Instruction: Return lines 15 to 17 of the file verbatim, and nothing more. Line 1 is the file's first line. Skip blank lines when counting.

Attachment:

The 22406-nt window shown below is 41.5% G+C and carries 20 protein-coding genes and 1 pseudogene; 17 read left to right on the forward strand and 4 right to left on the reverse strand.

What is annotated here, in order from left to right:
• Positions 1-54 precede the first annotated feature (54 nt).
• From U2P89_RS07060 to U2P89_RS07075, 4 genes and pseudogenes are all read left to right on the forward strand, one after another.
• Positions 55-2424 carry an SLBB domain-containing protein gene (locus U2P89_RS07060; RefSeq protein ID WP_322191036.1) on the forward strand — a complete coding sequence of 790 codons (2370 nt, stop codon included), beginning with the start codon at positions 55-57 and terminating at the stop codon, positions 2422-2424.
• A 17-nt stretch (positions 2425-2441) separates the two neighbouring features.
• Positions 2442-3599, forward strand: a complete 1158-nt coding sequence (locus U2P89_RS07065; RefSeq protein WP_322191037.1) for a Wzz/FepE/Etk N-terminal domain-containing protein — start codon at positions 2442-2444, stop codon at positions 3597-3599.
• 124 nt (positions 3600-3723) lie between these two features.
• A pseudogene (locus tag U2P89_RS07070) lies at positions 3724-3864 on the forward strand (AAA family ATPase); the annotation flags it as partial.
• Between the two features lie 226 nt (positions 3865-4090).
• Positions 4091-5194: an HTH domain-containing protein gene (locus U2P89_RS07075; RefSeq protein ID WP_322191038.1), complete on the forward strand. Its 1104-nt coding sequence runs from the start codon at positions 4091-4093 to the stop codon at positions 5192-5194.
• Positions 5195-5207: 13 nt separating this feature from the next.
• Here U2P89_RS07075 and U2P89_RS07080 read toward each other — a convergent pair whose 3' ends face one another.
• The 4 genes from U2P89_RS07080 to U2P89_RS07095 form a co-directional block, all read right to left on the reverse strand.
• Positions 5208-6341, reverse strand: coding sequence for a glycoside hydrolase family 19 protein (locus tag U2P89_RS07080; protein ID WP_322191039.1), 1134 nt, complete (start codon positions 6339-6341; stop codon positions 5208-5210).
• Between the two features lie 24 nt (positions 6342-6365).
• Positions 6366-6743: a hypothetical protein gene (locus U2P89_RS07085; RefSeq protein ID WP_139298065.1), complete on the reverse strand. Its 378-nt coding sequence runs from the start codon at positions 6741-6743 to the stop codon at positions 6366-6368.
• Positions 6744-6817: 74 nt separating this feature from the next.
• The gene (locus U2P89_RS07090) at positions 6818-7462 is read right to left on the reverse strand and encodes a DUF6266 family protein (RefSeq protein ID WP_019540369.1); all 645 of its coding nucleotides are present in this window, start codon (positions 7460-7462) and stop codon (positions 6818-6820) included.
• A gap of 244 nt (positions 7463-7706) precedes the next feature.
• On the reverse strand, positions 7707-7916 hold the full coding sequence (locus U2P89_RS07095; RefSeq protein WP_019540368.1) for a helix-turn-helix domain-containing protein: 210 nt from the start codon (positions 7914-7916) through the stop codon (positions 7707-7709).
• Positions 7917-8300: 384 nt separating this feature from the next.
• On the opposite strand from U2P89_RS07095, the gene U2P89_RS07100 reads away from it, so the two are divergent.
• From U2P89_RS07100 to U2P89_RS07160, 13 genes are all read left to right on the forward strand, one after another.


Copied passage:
• Positions 5208-6341, reverse strand: coding sequence for a glycoside hydrolase family 19 protein (locus tag U2P89_RS07080; protein ID WP_322191039.1), 1134 nt, complete (start codon positions 6339-6341; stop codon positions 5208-5210).
• Between the two features lie 24 nt (positions 6342-6365).
• Positions 6366-6743: a hypothetical protein gene (locus U2P89_RS07085; RefSeq protein ID WP_139298065.1), complete on the reverse strand. Its 378-nt coding sequence runs from the start codon at positions 6741-6743 to the stop codon at positions 6366-6368.